Paganini isn’t all about finger-breaking caprices and concertos. Anyone hearing the easy-going opening to the Sonata Concertata for violin and guitar would be forgiven for thinking they were listening to another composer entirely. But then he was so much more than the devilish virtuoso of impressive if one-dimensional posthumous reputation: not least, an avid guitarist, in which capacity he would often delight in playing among friends (one’s sympathies go to whichever poor musician was tasked with playing the violin on such occasions).
All the works on this album of chamber music show the composer’s lighter side, except perhaps the fiendish complexity of the variations on a theme from Rossini’s Mosè in Egitto. There are three ritornelli for two violins and bass (here played on a cello) which take a Baroque form and rework it with Classical harmony into a trio of four- minute, upbeat miniatures. Six brief Preludes are like preliminary studies for the Caprices, less rhythmically and technically convoluted. The flying spiccato of the Moto perpetuo Op.11 opens a window onto Paganini the recitalist with a piece designed to leave an audience breathless with its string of semiquavers. The long-breathed melody of the Cantabile Op.17 Rossini and Schumann for Paganini is touched with the kind of grace that drew admiration and esteem from Rossini and Schumann for Paganini’s compositions as much as his playing.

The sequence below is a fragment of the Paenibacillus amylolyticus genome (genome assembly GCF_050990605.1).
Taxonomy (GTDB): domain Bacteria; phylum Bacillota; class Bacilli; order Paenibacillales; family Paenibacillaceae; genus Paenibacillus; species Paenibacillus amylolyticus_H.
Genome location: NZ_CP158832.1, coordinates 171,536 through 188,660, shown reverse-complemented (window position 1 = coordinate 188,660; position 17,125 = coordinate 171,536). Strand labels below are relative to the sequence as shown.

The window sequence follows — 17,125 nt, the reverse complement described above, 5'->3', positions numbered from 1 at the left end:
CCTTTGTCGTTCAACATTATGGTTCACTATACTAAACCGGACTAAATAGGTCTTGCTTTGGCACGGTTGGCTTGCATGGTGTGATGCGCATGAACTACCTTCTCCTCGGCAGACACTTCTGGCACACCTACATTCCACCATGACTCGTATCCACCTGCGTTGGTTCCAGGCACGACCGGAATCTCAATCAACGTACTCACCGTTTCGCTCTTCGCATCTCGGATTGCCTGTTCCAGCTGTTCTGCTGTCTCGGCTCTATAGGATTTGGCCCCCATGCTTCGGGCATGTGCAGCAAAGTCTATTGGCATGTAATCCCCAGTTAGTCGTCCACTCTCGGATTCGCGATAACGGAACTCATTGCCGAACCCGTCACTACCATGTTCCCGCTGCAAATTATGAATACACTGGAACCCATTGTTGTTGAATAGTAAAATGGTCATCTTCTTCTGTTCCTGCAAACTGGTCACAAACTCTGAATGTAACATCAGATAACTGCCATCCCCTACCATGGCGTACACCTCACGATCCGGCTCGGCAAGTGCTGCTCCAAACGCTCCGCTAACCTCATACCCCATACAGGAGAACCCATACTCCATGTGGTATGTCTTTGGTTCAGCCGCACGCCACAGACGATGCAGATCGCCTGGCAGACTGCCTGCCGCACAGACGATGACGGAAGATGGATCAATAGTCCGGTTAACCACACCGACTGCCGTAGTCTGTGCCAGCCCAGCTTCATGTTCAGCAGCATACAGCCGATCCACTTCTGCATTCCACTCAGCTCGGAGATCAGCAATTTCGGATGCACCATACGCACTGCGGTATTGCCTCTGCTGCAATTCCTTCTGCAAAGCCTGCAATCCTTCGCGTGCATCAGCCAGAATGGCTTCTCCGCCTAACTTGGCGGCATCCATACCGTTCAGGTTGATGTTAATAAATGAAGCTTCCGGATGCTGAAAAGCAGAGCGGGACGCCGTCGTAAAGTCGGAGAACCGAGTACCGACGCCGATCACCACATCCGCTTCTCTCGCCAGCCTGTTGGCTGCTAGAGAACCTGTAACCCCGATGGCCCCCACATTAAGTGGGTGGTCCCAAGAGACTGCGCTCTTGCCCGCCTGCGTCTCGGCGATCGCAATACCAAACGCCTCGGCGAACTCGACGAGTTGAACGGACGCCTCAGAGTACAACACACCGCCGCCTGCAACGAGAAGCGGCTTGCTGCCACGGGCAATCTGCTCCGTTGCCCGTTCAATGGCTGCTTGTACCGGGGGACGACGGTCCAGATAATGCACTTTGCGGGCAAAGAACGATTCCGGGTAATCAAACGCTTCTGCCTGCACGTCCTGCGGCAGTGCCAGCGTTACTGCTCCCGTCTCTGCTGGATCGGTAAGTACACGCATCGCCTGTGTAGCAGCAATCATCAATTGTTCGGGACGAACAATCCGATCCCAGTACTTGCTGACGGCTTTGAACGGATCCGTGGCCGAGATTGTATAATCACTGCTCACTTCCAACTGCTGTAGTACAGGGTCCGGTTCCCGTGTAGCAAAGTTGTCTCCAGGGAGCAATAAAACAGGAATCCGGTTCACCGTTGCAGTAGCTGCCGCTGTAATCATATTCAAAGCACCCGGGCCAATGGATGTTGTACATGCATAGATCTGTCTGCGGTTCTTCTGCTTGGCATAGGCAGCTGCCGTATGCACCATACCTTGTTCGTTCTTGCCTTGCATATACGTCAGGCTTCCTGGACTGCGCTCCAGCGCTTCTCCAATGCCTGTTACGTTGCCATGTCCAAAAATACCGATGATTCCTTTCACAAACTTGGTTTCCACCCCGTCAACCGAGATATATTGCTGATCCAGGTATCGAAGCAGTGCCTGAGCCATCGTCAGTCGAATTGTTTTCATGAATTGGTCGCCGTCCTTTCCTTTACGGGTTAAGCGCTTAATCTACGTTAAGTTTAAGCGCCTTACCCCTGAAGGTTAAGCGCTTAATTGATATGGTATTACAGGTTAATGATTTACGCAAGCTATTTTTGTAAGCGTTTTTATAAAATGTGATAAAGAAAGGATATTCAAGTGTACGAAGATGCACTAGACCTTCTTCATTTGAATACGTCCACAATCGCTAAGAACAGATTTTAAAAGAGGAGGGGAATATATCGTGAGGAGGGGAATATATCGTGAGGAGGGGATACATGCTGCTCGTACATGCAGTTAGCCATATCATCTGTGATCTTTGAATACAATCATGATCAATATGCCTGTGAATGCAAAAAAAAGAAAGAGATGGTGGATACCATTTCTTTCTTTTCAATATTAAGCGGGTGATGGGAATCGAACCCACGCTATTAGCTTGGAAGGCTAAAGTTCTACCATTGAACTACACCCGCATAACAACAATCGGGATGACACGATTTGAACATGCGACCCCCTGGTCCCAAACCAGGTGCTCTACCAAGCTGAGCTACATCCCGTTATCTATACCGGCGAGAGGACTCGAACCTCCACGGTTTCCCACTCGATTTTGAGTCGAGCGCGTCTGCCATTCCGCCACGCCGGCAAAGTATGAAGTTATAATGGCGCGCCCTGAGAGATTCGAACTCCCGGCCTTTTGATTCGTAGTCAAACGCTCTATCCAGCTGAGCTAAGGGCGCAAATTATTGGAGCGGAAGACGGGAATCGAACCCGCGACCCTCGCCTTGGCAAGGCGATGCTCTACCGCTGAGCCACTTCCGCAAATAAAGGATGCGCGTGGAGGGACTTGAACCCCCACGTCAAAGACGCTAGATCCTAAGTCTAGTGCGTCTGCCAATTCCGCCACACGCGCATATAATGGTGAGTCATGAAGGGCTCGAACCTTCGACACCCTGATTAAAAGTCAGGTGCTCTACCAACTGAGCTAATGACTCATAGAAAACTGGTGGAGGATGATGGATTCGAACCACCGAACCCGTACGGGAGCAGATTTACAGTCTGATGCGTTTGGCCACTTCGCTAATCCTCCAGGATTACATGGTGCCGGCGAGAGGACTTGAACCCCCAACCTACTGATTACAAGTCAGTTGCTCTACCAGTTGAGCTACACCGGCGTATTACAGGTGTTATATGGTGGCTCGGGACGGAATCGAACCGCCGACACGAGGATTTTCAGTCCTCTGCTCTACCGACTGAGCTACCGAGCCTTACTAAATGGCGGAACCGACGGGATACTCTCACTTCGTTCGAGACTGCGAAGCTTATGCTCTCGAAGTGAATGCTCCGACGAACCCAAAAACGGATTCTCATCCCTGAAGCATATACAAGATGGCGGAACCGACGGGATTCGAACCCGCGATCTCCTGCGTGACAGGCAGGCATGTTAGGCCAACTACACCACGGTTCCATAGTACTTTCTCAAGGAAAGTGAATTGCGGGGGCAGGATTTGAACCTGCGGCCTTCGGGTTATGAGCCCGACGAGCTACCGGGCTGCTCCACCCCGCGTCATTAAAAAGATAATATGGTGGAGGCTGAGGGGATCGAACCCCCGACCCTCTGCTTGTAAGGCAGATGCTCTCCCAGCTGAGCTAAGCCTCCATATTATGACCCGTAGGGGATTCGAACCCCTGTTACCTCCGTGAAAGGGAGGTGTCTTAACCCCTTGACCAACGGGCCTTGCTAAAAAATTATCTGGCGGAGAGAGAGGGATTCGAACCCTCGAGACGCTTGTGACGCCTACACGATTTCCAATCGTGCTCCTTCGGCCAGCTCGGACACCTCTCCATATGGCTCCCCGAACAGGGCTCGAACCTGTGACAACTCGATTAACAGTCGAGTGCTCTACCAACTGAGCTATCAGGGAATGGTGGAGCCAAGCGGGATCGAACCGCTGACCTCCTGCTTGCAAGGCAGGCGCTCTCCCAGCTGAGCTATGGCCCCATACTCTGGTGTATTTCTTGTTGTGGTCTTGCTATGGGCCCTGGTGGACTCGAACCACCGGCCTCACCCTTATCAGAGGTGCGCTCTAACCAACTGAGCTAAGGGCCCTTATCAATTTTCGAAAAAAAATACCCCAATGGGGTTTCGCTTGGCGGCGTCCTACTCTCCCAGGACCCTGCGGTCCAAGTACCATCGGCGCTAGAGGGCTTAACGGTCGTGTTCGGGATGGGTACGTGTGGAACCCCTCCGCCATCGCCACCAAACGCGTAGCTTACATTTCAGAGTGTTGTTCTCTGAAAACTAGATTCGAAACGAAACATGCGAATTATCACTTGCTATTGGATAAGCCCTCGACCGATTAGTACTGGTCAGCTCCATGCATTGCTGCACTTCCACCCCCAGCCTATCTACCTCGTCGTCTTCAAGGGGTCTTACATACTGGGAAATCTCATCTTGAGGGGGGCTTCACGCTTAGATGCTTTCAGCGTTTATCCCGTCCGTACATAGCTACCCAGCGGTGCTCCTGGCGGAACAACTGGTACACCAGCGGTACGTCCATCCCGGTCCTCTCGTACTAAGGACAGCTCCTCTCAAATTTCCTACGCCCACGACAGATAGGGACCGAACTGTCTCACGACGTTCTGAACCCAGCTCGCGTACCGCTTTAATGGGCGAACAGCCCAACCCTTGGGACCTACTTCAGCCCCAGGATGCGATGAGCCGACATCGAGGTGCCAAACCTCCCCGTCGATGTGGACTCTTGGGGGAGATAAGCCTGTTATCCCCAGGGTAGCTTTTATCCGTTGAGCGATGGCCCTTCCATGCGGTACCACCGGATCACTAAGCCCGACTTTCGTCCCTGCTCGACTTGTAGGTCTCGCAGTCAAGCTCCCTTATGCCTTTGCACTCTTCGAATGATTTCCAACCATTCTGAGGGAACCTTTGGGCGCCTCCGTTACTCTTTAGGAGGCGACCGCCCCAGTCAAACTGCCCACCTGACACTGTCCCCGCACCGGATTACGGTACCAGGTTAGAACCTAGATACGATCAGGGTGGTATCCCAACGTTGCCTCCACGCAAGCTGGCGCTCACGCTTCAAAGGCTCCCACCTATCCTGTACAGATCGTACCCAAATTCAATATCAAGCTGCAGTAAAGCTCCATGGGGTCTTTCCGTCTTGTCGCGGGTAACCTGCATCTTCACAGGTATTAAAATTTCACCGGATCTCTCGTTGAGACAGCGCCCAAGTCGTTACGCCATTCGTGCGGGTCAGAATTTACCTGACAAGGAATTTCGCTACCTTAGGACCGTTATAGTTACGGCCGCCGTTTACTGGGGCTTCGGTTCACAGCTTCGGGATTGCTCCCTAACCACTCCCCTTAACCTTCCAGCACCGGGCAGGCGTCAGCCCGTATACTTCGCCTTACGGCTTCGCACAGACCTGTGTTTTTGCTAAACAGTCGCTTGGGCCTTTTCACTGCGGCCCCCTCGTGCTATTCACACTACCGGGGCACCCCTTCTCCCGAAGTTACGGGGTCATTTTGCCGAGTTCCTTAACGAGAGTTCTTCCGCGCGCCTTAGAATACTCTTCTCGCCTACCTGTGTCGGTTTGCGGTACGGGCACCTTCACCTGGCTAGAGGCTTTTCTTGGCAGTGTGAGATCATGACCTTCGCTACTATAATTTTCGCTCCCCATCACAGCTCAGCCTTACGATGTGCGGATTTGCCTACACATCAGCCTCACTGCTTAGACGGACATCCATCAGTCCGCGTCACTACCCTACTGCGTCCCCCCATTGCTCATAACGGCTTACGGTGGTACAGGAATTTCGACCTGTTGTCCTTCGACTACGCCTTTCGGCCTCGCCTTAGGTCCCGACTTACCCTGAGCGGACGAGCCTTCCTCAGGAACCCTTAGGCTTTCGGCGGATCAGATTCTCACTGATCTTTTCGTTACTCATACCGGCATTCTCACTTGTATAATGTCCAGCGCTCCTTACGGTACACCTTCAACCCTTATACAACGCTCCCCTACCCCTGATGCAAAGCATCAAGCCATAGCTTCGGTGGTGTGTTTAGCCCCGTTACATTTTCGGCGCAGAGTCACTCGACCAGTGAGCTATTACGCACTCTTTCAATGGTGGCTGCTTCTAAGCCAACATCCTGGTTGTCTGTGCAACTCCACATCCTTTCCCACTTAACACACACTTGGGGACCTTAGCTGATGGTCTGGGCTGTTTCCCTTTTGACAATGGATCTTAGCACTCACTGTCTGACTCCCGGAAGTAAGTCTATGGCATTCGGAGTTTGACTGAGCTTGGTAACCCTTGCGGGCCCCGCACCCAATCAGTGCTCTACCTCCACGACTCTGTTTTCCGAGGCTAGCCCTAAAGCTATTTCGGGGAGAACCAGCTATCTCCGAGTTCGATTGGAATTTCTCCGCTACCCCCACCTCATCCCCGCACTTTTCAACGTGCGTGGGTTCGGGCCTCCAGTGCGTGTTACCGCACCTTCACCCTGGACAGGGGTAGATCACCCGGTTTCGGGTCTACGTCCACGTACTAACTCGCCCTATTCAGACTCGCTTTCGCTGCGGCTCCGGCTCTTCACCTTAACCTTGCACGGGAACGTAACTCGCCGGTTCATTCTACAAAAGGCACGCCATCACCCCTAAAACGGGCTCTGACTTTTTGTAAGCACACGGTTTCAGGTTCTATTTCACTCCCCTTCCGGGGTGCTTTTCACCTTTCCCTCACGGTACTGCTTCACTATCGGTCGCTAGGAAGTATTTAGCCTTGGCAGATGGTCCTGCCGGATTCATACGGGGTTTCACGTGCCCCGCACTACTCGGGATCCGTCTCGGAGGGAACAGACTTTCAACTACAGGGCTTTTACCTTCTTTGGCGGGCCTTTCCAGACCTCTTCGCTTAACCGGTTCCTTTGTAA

These artists are all familiar musicians on Brilliant Classics: the Noferini family have recorded chamber music by Martucci (BC94968) and Sgambati (BC94813; ‘nothing short of an unexpected revelation… razor sharp, focused, and exciting interpretations’, according to a reviewer for Arkiv Music), and Giulio Tampalini can be heard in the music of Tarrega (BC94336), Respighi (BC95230) and Llobet (BC94335), among others.
This new recording features some rarely recorded chamber music by Niccolo Paganini, the violinist “possessed by the devil”, great innovator of his instrument and composer of delightful, brilliantly written music of great melodic invention.
Included are the 3 Ritornelli for 2 violins and bass, the substantial Sonata Concertata for violin and guitar, the famous and notorious (because of its inhuman difficulties) Mosè variations, 6 Preludes for violin solo and the well known Cantabile ad Moto Perpetuo.
Played with total dedication and “spielfreude” by three members of the Noferini family: Roberto, Andrea and Anna, together with the excellent Italian guitarist Giulio Tampalini.